Rank Organisation

Share price 490p

Prospective p/e* 14

Gross yield* 4.2%

Year to 31 Dec 1994** 1995 1996* 1997*

Turnover pounds 2.20bn pounds 2.31bn pounds 2.44bn pounds 2.56bn

Pre-tax profits pounds 317m pounds 407m pounds 461m pounds 516m

Earnings p/share 21.2p 30.2p 34.1p 38.2p

Dividend p/share 13.3p 15.5p 16.5p 17.5p

* Merrill Lynch estimates **Year to 31 October

Start your day with The Independent, sign up for daily news emails
ebookA unique anthology of reporting and analysis of a crucial period of history
Latest stories from i100
Have you tried new the Independent Digital Edition apps?
Independent Dating

By clicking 'Search' you
are agreeing to our
Terms of Use.

iJobs Job Widget
iJobs Money & Business

Guru Careers: Software Developer / C# Developer

£40-50K: Guru Careers: We are seeking an experienced Software / C# Developer w...

Neil Pavier: Management Accountant

£45,000 - £55,000: Neil Pavier: Are you looking for your next opportunity for ...

Sheridan Maine: Commercial Accountant

£45,000 - £55,000: Sheridan Maine: Are you a newly qualified ACA/ACCA/ACMA qua...

Laura Norton: Project Accountant

£50,000 - £60,000: Laura Norton: Are you looking for an opportunity within a w...

Day In a Page

Sun, sex and an anthropological study: One British academic's summer of hell in Magaluf

Sun, sex and an anthropological study

One academic’s summer of hell in Magaluf
From Shakespeare to Rising Damp... to Vicious

Frances de la Tour's 50-year triumph

'Rising Damp' brought De la Tour such recognition that she could be forgiven if she'd never been able to move on. But at 70, she continues to flourish - and to beguile
'That Whitsun, I was late getting away...'

Ian McMillan on the Whitsun Weddings

This weekend is Whitsun, and while the festival may no longer resonate, Larkin's best-loved poem, lives on - along with the train journey at the heart of it
Kathryn Williams explores the works and influences of Sylvia Plath in a new light

Songs from the bell jar

Kathryn Williams explores the works and influences of Sylvia Plath
How one man's day in high heels showed him that Cannes must change its 'no flats' policy

One man's day in high heels

...showed him that Cannes must change its 'flats' policy
Is a quiet crusade to reform executive pay bearing fruit?

Is a quiet crusade to reform executive pay bearing fruit?

Dominic Rossi of Fidelity says his pressure on business to control rewards is working. But why aren’t other fund managers helping?
The King David Hotel gives precious work to Palestinians - unless peace talks are on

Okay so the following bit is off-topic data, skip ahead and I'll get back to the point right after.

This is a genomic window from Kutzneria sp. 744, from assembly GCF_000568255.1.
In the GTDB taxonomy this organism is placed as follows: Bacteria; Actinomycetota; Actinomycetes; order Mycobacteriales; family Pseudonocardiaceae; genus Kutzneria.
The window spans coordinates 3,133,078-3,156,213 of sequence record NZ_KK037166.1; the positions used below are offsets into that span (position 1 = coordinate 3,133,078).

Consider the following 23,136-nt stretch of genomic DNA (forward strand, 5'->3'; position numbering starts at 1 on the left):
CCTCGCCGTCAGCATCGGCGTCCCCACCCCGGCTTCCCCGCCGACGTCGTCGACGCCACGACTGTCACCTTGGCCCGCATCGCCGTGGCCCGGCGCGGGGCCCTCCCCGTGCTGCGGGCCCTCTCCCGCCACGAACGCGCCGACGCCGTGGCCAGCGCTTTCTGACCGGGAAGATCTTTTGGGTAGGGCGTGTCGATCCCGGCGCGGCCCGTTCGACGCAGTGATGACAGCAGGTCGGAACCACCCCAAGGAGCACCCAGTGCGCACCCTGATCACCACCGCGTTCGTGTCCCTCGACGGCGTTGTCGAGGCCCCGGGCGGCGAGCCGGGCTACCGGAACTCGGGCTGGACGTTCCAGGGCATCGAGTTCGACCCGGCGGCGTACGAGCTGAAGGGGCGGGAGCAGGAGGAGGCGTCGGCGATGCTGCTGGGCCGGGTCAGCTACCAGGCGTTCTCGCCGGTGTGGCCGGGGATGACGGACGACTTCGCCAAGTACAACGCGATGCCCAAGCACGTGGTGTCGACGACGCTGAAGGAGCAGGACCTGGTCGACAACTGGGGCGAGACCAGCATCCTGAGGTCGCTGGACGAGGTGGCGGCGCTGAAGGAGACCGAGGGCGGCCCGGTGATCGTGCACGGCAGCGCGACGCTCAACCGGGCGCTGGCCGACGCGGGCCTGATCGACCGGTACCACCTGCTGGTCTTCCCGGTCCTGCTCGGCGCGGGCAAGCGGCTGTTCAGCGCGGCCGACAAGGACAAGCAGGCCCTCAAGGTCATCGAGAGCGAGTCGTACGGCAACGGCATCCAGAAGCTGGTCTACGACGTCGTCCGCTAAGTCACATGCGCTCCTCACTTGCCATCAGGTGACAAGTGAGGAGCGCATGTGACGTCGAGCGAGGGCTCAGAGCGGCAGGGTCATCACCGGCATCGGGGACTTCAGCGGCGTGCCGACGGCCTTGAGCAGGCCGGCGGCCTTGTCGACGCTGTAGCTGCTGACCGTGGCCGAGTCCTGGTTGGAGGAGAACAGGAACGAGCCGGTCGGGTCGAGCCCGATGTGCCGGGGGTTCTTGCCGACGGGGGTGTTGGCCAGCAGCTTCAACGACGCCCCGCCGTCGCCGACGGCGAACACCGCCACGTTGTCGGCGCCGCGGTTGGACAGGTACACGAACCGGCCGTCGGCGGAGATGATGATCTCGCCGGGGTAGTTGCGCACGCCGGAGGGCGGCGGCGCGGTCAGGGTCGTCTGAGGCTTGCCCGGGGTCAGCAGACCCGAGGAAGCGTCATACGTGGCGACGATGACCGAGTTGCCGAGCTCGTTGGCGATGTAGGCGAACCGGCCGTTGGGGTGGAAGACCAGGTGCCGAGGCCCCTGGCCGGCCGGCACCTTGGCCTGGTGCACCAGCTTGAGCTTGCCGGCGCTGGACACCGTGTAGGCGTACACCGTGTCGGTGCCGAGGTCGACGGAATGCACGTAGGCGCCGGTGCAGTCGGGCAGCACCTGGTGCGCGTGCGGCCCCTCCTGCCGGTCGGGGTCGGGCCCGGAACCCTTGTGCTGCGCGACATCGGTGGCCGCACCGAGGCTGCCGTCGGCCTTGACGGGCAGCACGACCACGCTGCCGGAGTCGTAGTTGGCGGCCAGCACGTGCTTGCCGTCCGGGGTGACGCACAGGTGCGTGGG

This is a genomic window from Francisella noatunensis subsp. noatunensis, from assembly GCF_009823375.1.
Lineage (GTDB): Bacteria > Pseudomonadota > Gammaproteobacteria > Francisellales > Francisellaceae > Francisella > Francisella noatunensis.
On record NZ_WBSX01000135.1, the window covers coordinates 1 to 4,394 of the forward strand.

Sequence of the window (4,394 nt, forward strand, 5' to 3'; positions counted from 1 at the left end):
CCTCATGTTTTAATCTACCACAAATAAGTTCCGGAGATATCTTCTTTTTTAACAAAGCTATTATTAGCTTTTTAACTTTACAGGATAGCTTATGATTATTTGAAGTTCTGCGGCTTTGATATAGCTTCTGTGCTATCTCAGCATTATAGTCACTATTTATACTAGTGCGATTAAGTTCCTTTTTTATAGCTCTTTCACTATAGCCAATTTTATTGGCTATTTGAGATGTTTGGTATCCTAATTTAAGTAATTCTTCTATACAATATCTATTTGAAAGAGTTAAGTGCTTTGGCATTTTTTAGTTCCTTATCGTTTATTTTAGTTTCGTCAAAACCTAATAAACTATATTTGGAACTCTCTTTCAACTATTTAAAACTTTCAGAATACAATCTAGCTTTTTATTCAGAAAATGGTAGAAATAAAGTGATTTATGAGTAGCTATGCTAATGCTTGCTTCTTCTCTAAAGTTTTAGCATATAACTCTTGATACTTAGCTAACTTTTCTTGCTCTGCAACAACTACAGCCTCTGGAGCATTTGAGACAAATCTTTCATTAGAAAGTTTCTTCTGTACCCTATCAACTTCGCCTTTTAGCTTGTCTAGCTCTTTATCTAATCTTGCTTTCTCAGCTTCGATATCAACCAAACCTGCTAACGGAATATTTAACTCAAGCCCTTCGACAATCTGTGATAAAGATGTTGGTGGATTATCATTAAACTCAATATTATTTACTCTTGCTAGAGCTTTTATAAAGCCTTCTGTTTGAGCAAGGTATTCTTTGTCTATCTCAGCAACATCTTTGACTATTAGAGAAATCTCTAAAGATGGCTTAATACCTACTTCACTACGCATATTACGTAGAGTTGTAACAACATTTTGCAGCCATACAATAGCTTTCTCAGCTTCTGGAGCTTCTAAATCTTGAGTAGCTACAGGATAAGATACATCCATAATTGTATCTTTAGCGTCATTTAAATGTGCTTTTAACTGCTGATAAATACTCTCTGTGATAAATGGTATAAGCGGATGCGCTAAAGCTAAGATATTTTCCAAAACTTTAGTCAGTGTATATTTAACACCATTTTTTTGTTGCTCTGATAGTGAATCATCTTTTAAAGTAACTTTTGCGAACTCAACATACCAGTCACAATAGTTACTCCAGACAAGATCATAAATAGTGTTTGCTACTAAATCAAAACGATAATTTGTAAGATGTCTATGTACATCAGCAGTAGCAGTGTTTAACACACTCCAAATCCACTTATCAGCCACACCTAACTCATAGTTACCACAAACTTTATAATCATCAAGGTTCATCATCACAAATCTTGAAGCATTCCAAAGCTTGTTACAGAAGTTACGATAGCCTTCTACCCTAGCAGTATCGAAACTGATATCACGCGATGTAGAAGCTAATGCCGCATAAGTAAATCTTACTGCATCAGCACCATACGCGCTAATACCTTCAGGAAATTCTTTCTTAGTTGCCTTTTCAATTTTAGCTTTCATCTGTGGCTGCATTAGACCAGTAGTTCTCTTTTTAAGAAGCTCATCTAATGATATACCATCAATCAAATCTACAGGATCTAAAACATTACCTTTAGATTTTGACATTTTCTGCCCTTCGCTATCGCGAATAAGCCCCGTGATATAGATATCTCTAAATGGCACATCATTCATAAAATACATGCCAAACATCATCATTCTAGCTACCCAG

King David Hotel: Palestinians not included

The King David is special to Jerusalem. Nick Kochan checked in and discovered it has some special arrangements, too
More people moving from Australia to New Zealand than in the other direction for first time in 24 years

End of the Aussie brain drain

More people moving from Australia to New Zealand than in the other direction for first time in 24 years
Meditation is touted as a cure for mental instability but can it actually be bad for you?

Can meditation be bad for you?

Researching a mass murder, Dr Miguel Farias discovered that, far from bringing inner peace, meditation can leave devotees in pieces
Eurovision 2015: Australians will be cheering on their first-ever entrant this Saturday

Australia's first-ever Eurovision entrant

Australia, a nation of kitsch-worshippers, has always loved the Eurovision Song Contest. Maggie Alderson says it'll fit in fine
Letterman's final Late Show: Laughter, but no tears, as David takes his bow after 33 years

Laughter, but no tears, as Letterman takes his bow after 33 years

Veteran talkshow host steps down to plaudits from four presidents
Ivor Novello Awards 2015: Hozier wins with anti-Catholic song 'Take Me To Church' as John Whittingdale leads praise for Black Sabbath

Hozier's 'blasphemous' song takes Novello award

Singer joins Ed Sheeran and Clean Bandit in celebration of the best in British and Irish music
Tequila gold rush: The spirit has gone from a cheap shot to a multi-billion pound product

Join the tequila gold rush

The spirit has gone from a cheap shot to a multi-billion pound product
12 best statement wallpapers

12 best statement wallpapers

Make an impact and transform a room with a conversation-starting pattern
Paul Scholes column: Does David De Gea really want to leave Manchester United to fight it out for the No 1 spot at Real Madrid?

Paul Scholes column

Does David De Gea really want to leave Manchester United to fight it out for the No 1 spot at Real Madrid?